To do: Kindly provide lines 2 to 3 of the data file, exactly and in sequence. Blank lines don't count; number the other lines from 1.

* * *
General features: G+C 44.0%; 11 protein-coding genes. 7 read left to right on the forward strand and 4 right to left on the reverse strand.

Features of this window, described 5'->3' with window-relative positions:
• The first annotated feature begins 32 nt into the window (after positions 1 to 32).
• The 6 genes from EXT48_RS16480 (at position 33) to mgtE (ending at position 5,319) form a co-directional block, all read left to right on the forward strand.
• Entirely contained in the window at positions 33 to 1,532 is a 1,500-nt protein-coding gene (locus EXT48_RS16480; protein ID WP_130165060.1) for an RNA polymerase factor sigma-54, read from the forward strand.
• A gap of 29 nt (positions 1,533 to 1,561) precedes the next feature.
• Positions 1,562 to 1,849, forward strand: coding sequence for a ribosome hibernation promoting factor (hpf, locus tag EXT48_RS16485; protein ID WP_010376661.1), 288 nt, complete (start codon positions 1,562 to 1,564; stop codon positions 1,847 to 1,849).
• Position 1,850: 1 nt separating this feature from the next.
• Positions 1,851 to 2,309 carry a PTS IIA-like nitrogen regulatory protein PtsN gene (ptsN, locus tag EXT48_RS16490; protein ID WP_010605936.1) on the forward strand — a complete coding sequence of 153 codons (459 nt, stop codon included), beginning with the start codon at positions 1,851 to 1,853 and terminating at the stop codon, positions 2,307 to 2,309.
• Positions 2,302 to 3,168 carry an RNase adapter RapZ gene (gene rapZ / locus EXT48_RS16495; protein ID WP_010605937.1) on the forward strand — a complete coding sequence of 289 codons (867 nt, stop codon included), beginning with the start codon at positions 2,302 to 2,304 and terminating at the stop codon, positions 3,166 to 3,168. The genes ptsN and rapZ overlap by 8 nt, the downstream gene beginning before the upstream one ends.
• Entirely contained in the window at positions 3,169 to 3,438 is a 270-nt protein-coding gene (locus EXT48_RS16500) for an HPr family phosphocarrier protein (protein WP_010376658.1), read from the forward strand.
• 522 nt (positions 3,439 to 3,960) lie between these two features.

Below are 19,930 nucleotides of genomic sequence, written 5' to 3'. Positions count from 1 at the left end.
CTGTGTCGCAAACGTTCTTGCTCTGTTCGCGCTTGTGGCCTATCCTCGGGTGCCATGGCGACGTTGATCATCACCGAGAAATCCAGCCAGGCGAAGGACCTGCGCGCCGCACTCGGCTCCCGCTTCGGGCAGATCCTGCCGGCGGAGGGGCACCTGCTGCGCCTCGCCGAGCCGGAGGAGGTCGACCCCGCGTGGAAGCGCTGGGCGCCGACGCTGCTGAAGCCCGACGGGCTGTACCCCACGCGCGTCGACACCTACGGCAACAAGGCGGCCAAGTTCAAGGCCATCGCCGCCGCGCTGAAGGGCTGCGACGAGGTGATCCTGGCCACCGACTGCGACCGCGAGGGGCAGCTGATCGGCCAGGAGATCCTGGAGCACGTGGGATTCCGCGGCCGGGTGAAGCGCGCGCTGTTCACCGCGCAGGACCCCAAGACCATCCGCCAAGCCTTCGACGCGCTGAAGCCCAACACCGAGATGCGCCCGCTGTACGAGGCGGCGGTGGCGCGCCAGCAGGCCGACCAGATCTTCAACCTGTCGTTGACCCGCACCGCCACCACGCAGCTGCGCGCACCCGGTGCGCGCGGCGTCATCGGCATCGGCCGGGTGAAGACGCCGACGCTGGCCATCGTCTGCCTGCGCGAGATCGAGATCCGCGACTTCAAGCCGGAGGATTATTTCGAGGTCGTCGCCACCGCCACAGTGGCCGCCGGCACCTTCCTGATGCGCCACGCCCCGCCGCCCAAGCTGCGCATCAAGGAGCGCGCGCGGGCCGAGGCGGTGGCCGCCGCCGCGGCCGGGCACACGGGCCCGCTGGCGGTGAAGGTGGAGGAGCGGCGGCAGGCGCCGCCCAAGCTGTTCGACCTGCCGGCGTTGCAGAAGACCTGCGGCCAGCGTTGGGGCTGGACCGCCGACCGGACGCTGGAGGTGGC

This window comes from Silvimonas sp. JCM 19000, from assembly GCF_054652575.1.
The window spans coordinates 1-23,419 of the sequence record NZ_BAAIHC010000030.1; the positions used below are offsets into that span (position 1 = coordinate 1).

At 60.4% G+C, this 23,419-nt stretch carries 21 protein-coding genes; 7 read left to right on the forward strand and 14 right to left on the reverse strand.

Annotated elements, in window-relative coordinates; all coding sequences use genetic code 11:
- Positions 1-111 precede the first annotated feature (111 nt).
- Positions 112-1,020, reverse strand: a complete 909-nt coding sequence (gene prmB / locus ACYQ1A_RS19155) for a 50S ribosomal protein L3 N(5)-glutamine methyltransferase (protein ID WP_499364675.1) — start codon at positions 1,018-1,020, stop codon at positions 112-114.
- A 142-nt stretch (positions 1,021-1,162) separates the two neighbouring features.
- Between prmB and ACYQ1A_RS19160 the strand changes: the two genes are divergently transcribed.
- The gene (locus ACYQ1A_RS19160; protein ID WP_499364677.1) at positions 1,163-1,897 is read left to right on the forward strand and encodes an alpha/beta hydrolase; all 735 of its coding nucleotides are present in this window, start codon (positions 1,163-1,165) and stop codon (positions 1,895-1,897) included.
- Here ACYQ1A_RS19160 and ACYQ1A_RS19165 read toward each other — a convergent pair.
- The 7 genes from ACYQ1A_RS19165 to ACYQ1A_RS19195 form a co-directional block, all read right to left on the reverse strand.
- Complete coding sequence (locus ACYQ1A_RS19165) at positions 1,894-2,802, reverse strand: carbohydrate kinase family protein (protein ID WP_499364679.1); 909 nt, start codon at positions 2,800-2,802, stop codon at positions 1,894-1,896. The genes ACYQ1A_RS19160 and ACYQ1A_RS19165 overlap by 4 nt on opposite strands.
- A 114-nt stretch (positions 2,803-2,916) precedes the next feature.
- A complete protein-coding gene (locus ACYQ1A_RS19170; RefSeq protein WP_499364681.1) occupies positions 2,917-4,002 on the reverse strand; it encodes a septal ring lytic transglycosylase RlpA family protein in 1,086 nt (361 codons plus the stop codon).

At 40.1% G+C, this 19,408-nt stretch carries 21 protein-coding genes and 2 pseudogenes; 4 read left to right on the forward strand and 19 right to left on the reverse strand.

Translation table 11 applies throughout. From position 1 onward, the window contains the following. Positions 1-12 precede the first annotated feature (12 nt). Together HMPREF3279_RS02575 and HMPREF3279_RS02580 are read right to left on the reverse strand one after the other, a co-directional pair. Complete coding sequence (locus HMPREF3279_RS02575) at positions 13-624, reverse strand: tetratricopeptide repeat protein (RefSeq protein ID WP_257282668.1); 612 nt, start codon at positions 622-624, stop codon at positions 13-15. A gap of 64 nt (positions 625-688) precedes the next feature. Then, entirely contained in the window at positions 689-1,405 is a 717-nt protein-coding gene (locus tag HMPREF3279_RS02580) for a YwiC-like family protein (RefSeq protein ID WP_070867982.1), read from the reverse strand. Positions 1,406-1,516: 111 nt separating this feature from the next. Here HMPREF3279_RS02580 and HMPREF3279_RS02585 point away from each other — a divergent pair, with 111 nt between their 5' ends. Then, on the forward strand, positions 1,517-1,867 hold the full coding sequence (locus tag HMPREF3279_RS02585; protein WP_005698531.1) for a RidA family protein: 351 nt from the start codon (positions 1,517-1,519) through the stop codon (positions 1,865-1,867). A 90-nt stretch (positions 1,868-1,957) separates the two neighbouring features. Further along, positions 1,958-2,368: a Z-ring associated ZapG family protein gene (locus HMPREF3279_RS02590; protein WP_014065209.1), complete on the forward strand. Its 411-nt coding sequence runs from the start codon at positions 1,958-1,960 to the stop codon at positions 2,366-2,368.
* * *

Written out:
Features of this window, described 5'->3' with window-relative positions:
• The first annotated feature begins 32 nt into the window (after positions 1 to 32).